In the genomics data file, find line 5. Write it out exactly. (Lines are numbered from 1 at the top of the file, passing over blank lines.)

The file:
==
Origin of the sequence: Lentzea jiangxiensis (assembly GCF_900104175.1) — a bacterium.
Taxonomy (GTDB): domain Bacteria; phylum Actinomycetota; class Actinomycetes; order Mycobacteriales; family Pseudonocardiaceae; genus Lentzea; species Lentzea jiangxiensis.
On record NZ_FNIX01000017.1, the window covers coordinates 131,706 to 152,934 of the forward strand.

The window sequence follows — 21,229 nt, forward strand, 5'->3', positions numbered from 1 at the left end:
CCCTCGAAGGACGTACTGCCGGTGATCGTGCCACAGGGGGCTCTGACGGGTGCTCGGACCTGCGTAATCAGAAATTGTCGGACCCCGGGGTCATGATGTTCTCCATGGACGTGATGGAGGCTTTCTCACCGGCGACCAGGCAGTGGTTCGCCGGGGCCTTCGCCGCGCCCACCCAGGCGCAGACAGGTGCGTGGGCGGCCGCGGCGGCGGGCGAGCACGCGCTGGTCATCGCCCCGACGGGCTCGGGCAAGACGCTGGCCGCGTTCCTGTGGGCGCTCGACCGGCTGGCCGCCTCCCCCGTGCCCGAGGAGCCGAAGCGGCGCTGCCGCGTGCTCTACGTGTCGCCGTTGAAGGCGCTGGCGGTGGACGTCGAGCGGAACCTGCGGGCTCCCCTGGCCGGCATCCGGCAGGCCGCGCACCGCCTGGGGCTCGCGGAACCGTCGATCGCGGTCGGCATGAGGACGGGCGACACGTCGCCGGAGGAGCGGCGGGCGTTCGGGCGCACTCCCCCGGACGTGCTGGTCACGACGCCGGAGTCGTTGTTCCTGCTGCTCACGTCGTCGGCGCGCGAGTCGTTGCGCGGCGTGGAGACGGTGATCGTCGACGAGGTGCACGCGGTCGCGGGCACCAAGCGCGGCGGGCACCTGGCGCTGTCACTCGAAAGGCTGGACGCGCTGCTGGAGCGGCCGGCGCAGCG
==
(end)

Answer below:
CCCTCGAAGGACGTACTGCCGGTGATCGTGCCACAGGGGGCTCTGACGGGTGCTCGGACCTGCGTAATCAGAAATTGTCGGACCCCGGGGTCATGATGTTCTCCATGGACGTGATGGAGGCTTTCTCACCGGCGACCAGGCAGTGGTTCGCCGGGGCCTTCGCCGCGCCCACCCAGGCGCAGACAGGTGCGTGGGCGGCCGCGGCGGCGGGCGAGCACGCGCTGGTCATCGCCCCGACGGGCTCGGGCAAGACGCTGGCCGCGTTCCTGTGGGCGCTCGACCGGCTGGCCGCCTCCCCCGTGCCCGAGGAGCCGAAGCGGCGCTGCCGCGTGCTCTACGTGTCGCCGTTGAAGGCGCTGGCGGTGGACGTCGAGCGGAACCTGCGGGCTCCCCTGGCCGGCATCCGGCAGGCCGCGCACCGCCTGGGGCTCGCGGAACCGTCGATCGCGGTCGGCATGAGGACGGGCGACACGTCGCCGGAGGAGCGGCGGGCGTTCGGGCGCACTCCCCCGGACGTGCTGGTCACGACGCCGGAGTCGTTGTTCCTGCTGCTCACGTCGTCGGCGCGCGAGTCGTTGCGCGGCGTGGAGACGGTGATCGTCGACGAGGTGCACGCGGTCGCGGGCACCAAGCGCGGCGGGCACCTGGCGCTGTCACTCGAAAGGCTGGACGCGCTGCTGGAGCGGCCGGCGCAGCG